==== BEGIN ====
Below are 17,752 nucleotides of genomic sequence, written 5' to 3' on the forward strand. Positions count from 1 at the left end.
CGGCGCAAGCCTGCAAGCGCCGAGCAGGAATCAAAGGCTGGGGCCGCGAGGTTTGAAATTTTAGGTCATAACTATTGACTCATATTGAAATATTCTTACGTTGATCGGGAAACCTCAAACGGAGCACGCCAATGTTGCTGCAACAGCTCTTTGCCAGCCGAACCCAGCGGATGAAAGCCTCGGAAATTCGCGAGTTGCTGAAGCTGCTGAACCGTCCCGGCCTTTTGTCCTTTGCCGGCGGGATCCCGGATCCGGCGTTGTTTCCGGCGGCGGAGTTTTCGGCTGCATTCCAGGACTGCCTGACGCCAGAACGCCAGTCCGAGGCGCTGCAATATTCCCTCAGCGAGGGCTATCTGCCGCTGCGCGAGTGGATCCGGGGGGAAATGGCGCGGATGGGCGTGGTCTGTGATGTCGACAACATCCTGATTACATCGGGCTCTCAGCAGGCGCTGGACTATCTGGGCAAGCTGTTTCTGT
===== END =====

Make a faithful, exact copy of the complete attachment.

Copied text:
Below are 17,752 nucleotides of genomic sequence, written 5' to 3' on the forward strand. Positions count from 1 at the left end.
CGGCGCAAGCCTGCAAGCGCCGAGCAGGAATCAAAGGCTGGGGCCGCGAGGTTTGAAATTTTAGGTCATAACTATTGACTCATATTGAAATATTCTTACGTTGATCGGGAAACCTCAAACGGAGCACGCCAATGTTGCTGCAACAGCTCTTTGCCAGCCGAACCCAGCGGATGAAAGCCTCGGAAATTCGCGAGTTGCTGAAGCTGCTGAACCGTCCCGGCCTTTTGTCCTTTGCCGGCGGGATCCCGGATCCGGCGTTGTTTCCGGCGGCGGAGTTTTCGGCTGCATTCCAGGACTGCCTGACGCCAGAACGCCAGTCCGAGGCGCTGCAATATTCCCTCAGCGAGGGCTATCTGCCGCTGCGCGAGTGGATCCGGGGGGAAATGGCGCGGATGGGCGTGGTCTGTGATGTCGACAACATCCTGATTACATCGGGCTCTCAGCAGGCGCTGGACTATCTGGGCAAGCTGTTTCTGT